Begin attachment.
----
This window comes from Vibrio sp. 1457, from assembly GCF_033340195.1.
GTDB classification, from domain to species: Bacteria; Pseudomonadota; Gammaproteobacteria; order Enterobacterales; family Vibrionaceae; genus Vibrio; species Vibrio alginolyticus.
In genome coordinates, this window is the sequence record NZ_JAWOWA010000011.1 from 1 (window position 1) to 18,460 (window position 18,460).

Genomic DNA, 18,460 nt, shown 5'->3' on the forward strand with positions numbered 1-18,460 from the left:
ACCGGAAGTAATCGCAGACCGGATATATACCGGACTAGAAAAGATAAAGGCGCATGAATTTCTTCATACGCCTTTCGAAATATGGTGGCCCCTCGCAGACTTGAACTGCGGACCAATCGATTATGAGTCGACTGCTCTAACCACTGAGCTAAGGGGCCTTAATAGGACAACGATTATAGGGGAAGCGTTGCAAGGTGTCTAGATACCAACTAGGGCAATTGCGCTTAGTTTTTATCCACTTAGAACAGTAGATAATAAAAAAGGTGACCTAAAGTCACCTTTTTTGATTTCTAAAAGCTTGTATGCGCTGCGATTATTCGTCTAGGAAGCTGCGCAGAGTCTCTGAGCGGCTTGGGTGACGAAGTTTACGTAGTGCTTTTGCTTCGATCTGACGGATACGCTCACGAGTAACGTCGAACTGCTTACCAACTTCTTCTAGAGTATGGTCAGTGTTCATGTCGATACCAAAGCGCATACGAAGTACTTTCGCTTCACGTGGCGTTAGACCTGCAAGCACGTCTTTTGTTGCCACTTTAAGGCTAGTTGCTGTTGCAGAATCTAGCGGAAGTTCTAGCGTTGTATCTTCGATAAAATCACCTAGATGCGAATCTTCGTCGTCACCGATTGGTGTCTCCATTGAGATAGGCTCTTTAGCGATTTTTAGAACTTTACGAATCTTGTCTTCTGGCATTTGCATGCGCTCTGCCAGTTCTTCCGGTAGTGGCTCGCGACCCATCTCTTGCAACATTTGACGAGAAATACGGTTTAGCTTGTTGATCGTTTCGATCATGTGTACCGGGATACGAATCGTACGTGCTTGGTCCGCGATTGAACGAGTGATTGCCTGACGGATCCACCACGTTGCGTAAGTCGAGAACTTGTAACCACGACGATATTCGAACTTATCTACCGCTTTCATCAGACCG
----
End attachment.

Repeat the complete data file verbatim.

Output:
This window comes from Vibrio sp. 1457, from assembly GCF_033340195.1.
GTDB classification, from domain to species: Bacteria; Pseudomonadota; Gammaproteobacteria; order Enterobacterales; family Vibrionaceae; genus Vibrio; species Vibrio alginolyticus.
In genome coordinates, this window is the sequence record NZ_JAWOWA010000011.1 from 1 (window position 1) to 18,460 (window position 18,460).

Genomic DNA, 18,460 nt, shown 5'->3' on the forward strand with positions numbered 1-18,460 from the left:
ACCGGAAGTAATCGCAGACCGGATATATACCGGACTAGAAAAGATAAAGGCGCATGAATTTCTTCATACGCCTTTCGAAATATGGTGGCCCCTCGCAGACTTGAACTGCGGACCAATCGATTATGAGTCGACTGCTCTAACCACTGAGCTAAGGGGCCTTAATAGGACAACGATTATAGGGGAAGCGTTGCAAGGTGTCTAGATACCAACTAGGGCAATTGCGCTTAGTTTTTATCCACTTAGAACAGTAGATAATAAAAAAGGTGACCTAAAGTCACCTTTTTTGATTTCTAAAAGCTTGTATGCGCTGCGATTATTCGTCTAGGAAGCTGCGCAGAGTCTCTGAGCGGCTTGGGTGACGAAGTTTACGTAGTGCTTTTGCTTCGATCTGACGGATACGCTCACGAGTAACGTCGAACTGCTTACCAACTTCTTCTAGAGTATGGTCAGTGTTCATGTCGATACCAAAGCGCATACGAAGTACTTTCGCTTCACGTGGCGTTAGACCTGCAAGCACGTCTTTTGTTGCCACTTTAAGGCTAGTTGCTGTTGCAGAATCTAGCGGAAGTTCTAGCGTTGTATCTTCGATAAAATCACCTAGATGCGAATCTTCGTCGTCACCGATTGGTGTCTCCATTGAGATAGGCTCTTTAGCGATTTTTAGAACTTTACGAATCTTGTCTTCTGGCATTTGCATGCGCTCTGCCAGTTCTTCCGGTAGTGGCTCGCGACCCATCTCTTGCAACATTTGACGAGAAATACGGTTTAGCTTGTTGATCGTTTCGATCATGTGTACCGGGATACGAATCGTACGTGCTTGGTCCGCGATTGAACGAGTGATTGCCTGACGGATCCACCACGTTGCGTAAGTCGAGAACTTGTAACCACGACGATATTCGAACTTATCTACCGCTTTCATCAGACCG